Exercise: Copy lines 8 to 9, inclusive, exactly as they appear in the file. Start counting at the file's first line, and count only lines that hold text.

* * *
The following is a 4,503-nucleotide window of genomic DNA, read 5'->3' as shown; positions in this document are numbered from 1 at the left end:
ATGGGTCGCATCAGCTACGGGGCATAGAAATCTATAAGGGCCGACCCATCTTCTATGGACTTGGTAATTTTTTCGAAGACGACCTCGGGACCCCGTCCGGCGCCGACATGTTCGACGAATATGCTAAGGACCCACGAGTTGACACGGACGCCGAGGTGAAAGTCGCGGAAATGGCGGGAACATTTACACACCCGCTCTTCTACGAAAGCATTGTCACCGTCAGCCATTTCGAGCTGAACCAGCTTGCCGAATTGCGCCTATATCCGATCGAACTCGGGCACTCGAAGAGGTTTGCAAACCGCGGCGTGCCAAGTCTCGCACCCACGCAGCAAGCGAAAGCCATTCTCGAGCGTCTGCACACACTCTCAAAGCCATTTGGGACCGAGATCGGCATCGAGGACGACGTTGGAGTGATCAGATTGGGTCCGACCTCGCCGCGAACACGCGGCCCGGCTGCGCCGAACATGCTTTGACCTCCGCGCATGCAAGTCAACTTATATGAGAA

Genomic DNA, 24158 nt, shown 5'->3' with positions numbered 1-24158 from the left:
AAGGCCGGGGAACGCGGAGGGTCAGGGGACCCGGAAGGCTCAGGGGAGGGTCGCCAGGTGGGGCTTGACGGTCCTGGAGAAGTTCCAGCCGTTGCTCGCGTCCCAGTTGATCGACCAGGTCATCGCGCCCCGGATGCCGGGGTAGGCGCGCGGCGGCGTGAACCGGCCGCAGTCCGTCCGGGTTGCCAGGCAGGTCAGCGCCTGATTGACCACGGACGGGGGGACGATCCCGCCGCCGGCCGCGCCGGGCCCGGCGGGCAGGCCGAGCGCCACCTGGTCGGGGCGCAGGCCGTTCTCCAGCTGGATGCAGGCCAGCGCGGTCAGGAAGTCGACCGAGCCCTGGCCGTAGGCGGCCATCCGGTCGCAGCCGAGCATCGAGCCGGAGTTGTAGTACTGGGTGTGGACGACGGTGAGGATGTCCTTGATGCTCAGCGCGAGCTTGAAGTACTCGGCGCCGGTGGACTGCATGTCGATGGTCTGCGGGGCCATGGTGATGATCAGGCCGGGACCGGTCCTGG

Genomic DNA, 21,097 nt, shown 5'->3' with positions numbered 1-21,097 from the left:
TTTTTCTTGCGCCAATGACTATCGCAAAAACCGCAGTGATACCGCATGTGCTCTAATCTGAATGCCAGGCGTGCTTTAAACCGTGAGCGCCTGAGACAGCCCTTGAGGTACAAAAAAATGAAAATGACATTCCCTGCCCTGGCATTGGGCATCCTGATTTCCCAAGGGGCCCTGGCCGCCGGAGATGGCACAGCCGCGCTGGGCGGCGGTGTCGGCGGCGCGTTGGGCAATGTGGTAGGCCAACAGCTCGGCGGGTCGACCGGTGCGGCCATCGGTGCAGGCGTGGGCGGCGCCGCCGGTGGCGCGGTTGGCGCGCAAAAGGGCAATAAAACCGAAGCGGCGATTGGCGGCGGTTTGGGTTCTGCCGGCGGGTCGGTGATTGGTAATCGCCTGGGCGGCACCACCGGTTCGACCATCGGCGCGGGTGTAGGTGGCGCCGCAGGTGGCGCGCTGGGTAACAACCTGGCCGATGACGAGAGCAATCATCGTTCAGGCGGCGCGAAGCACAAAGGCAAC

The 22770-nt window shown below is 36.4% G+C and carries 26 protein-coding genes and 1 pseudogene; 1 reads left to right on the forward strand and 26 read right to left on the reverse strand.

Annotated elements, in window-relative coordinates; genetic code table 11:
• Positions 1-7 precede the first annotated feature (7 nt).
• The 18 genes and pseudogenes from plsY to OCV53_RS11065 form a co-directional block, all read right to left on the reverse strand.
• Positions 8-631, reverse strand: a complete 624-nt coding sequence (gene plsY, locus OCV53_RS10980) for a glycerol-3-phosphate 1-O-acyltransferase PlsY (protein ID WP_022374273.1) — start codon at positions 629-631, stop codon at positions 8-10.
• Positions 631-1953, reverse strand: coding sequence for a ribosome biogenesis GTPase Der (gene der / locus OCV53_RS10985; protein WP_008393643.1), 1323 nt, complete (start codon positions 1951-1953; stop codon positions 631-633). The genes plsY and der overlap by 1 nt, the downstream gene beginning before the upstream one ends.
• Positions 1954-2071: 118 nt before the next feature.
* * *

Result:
Annotated elements, in window-relative coordinates; genetic code table 11:
• Positions 1-7 precede the first annotated feature (7 nt).